There’s no students… except the half a dozen HHMI undergrads in the lab

No committees… except that one search that’s planning to beat the competition

PI’s will have time to work in the lab… except they don’t remember how to use the equipment.

 

A flask in my hand,

A burner flaming under ring-stand,

Squinting, yes, that could be a band,

So many experiments to do in summer!

 

The joy of preliminary data,

That will be written in grants later,

I hope they meet a generous rater,

But we won’t worry about it now, it’s summer!

 

Ecologists spend their summer days

Counting Anoles’ dewlap displays

Under the Caribbean rays*

From the cold room, the biochemist says:

I think I picked the wrong discipline for summer!

 

We can research whatever we please

Because there are no salaries**

Given by universities … in summer!

 

I hope this transformation gives resistant expressors

Because for reviewers, I’m a persistent addresser

Trying to be less of an #OverlyHonestMethods confessor

If I had my own grant, I be a __________ Happy Postdoc! This summer!***

 

Research posters, we will assemble

And they just might resemble

The abstracts submitted long ago

To justify a trip to Key Largo

Wait- that conference is really in Fargo… this summer!

 

Oh! at the meetings, the data will be new

And you’ll all be there too

Because that’s just what scientists do in summer!

 

// It’s summer, scientists. Enjoy it how you will. Feel free to add your own verses in the comments section below.

Johnna

 

* Shout out to my friend Dr. Michele Johnson, WashU alum, now at Trinity University. Go visit her Lizards and Friends webpage for more than you ever wanted to know about lizards and their behavior.

**FYI- Does not apply to postdocs. I still get paid, but many other academic positions are only 9 month appointments.

***Give me a break, it was hard to think of rhymes for assistant professor.

Links:

http://disney.wikia.com/wiki/In_Summer

Frozen: A Plant Science Parody

It’s hot, but don’t fret- I’ve got Frozen treats to cool off the blog. Parodies are kind of a theme this summer, so why not go after the mother of them all? That’s right- Frozen: A Plant Science Parody will be featured in the coming blog posts.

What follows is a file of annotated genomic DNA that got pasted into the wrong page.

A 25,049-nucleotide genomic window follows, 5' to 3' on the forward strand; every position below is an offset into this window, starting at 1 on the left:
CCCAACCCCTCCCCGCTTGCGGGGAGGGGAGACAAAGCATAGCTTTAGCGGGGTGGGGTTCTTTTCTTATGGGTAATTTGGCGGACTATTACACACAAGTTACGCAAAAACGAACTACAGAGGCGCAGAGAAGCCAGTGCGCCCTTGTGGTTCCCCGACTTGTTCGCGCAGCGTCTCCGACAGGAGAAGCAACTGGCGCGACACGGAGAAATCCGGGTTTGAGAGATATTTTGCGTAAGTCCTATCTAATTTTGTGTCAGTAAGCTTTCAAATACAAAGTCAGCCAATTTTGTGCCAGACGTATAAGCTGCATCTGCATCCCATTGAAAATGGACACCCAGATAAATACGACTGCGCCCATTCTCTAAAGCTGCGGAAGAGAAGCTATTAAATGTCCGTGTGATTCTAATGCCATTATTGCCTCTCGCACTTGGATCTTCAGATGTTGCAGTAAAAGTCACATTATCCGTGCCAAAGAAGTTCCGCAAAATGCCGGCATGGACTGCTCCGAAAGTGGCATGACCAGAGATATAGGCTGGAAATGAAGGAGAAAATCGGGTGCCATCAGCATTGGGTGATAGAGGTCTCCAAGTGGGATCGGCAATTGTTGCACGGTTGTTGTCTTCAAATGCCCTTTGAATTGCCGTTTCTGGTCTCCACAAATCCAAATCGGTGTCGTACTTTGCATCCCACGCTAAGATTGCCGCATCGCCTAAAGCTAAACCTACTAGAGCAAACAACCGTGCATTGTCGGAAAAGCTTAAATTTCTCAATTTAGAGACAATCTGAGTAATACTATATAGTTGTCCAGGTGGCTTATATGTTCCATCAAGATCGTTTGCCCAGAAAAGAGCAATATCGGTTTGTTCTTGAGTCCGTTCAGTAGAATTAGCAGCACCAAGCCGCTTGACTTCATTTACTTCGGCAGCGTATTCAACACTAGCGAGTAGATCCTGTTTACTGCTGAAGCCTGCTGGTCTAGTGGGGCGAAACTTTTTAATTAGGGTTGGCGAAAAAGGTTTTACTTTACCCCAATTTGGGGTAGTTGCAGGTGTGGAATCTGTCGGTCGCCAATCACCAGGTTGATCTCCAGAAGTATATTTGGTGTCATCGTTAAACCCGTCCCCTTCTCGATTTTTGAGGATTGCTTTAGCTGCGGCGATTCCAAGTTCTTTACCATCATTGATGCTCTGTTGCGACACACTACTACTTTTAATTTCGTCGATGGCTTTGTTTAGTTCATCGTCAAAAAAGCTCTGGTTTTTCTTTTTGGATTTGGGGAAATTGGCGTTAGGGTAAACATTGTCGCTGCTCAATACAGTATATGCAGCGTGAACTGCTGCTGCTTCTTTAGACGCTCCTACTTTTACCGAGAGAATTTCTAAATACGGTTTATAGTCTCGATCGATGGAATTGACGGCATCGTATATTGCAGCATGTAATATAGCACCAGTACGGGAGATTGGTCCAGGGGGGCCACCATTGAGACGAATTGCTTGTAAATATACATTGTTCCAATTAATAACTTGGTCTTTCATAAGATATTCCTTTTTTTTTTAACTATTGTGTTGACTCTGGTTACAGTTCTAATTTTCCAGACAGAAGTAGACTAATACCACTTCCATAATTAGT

Frozen

Unless you have been living under a rock these past few months, you’ve probably noticed that there’s a version of Let it Go for everyday of the year. I plan on turning all of Frozen’s catchy ear bugs into songs that will teach you something about plant science. Don’t worry, I’ll just be posting the lyrics.

I may not sing, but I do mix up my Disney movie references.

I may not sing, but I do mix up my Disney movie references.

Here’s what’s coming up:

In Summer: What scientists do in summer!

Have you ever wondered what scientists do in summer? This song is just for fun.

Frozen Heart: Plant Cold Tolerance

Plants can’t snuggle away in a burrow when the cold winter comes. Find out how cold hardy plants handle the weather while others succumb to frostbite.

Do You Wanna Build a Snowman?: Do you wanna make a plastid?

Plastids are important plant cell organelles that perform specialized biochemical reactions and/or store critical metabolites. Hopefully you’ve heard of chloroplasts, in which photosynthesis occurs, but there are other types of plastids and plants know just how to develop the right ones in the right tissues.

For the First Time in Forever: Vernalization

Some plants have sophisticated time-keeping abilities and know just when to kick developmental programs into high gear when the seasons change- like a vibrant party after a long and dormant winter.

Love is an Open Door: Stomata Open the Door